Research and experience suggest that CPG companies spend an average of 7 to 9 percent of gross sales on RMNs—a percentage that appears to be sufficient for maintaining online share. Brands looking to gain share or accelerate growth tend to spend three to five percentage points more on RMNs than the category average annually. And when launching a new brand or SKU, companies spend double or triple the average for a sustained period of time—typically six to 12 months.
Measuring returns on a company’s marketing investment gets even more complicated when taking trade and promotions into account. After all, as more eyeballs move out of the store aisle and onto digital channels, an endcap or special in-store display becomes less valuable. As omnichannel shopping continues to grow, CPG companies are starting to think holistically about their e-commerce investments:
- Funding. Leading CPG companies are reallocating dollars from brand budgets and pay-to-play trade to pay-for-performance RMNs. Doing so isn’t easy, since traditionally these budgets have been managed on different planning timelines and by different parts of the organization. CPG companies will need to reimagine their planning processes—for example, by having cross-functional budgeting and joint performance-management sessions—to generate a clear view of total investment; they’ll also need to develop a more agile reallocation mechanism to shift spend quickly as opportunities arise. In addition, leading companies are more closely examining accounting placement: which marketing funds should be allocated to a specific customer versus which should be considered “top of the funnel.”
- Attribution. Companies must clarify cost-attribution models to ensure apples-to-apples comparisons across channels. Few companies have cracked the code on measuring the omnichannel ROI of their ad spending, but recent advancements in advertising and media platforms, as well as rapidly evolving data and advanced-analytics capabilities (such as ROI modeling), are allowing for improved cross-channel attribution, legitimizing the value of e-commerce investment and facilitating better informed investment trade-offs.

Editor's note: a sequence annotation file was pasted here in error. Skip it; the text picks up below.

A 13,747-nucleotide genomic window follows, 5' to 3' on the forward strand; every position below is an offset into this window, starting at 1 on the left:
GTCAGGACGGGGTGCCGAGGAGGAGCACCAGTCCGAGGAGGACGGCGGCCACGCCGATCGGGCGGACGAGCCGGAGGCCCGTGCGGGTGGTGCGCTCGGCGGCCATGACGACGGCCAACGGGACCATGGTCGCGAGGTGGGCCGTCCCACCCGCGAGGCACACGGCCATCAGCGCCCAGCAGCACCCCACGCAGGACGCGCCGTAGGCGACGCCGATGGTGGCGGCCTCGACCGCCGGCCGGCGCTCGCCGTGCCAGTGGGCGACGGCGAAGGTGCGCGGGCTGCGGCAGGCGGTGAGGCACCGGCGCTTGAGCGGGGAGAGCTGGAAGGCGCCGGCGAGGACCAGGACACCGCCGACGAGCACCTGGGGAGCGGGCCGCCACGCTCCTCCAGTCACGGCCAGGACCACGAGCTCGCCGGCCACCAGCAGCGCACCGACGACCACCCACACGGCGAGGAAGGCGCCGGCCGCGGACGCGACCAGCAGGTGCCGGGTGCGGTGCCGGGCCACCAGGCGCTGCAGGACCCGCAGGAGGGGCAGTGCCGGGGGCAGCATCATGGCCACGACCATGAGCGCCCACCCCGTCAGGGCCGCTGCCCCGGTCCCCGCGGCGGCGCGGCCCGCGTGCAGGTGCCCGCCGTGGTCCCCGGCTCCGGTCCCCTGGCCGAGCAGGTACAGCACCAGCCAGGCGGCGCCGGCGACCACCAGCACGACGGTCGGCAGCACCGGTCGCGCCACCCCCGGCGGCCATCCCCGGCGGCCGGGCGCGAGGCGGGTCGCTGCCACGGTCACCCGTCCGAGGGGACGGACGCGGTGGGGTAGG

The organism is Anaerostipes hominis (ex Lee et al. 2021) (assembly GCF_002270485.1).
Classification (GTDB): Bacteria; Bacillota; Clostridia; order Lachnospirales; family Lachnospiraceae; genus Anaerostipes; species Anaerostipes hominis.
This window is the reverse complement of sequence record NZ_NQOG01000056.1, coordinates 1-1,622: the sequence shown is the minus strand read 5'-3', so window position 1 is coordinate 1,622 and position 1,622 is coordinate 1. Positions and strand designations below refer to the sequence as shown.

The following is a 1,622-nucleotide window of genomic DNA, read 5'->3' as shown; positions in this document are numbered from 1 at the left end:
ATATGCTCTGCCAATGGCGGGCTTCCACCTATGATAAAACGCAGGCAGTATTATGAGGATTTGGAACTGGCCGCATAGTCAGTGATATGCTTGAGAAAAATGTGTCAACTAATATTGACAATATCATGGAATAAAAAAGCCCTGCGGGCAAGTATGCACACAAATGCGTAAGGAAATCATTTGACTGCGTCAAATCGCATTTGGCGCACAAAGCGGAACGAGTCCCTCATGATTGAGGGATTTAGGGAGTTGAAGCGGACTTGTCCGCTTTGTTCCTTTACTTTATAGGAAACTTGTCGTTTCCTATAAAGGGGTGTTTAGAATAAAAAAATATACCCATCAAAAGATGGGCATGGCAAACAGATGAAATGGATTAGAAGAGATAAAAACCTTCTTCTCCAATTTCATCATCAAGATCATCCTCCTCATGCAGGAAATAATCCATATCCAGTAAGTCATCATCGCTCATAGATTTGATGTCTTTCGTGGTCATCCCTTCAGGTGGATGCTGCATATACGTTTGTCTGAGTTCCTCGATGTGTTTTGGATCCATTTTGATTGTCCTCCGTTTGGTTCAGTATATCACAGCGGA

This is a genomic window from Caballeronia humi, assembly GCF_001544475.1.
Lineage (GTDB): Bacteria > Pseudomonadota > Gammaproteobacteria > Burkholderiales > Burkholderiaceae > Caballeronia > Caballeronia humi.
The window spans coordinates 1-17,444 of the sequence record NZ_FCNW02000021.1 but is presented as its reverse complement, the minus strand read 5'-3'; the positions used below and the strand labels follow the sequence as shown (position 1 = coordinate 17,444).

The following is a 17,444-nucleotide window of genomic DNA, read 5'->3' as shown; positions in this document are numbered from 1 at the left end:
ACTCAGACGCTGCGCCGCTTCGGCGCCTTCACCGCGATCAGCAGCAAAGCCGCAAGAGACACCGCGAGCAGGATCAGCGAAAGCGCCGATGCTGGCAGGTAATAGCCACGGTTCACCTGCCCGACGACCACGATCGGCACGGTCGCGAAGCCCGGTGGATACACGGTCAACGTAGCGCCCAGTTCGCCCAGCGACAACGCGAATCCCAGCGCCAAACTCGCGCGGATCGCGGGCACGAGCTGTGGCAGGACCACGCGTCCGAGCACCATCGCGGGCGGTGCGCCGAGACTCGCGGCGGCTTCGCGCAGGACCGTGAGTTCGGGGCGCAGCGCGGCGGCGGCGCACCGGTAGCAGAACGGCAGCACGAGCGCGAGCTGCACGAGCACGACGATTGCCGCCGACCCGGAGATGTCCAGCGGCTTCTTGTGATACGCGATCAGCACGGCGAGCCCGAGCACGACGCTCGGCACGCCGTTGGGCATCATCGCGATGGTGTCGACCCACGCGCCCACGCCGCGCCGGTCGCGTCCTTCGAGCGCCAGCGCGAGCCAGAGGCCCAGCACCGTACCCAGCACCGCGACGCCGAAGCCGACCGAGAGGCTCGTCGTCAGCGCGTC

- Performance management and stakeholder coordination. Creating a “single source of truth” on omnichannel performance is a priority task for many CPG companies and an important step toward better investment management. Companies looking to improve their margins are also tightening coordination among internal teams, agency partners, and retail partners to enable dynamic investment shifts across marketing tactics and channels. For example, an “always-on” strategy for priority retailers might be sensible but would be inefficient without well-defined budget caps (such as limiting paid-search spending on RMNs to between only the hours of 9:00 a.m. and 5:00 p.m. local time). Executing such changes requires close coordination among multiple stakeholders.
- Personalisation is a key way that brands create relevancy for consumers. By leveraging demographic, behavioral, and other data, it helps brands demonstrate they know and understand each subscriber on a meaningful level. Predictive analytics technologies like SwiftERM, identifies consumer’s future behaviour ranking every SKU by greatest likelihood of that individual consumer to purchase, and presents it to that individual at exactly the right time, thereby maximising that individual’s customer lifetime value CLV potential. (i.e. Likelihood to Purchase, Discount Affinity, Likelihood to Churn).
E-commerce doesn’t have to be a money loser for CPG manufacturers. But achieving online profitability will require significant mindset changes among CPG leaders: instead of focusing exclusively on top-line growth, they must integrate margin-focused thinking into their strategic and operational planning. And they must embrace a test-and-learn approach, rapidly abandoning failed initiatives and scaling up successes. In light of the dramatic acceleration in e-commerce across categories, there’s no time to lose; CPG companies that don’t act quickly will soon find themselves unable to catch up.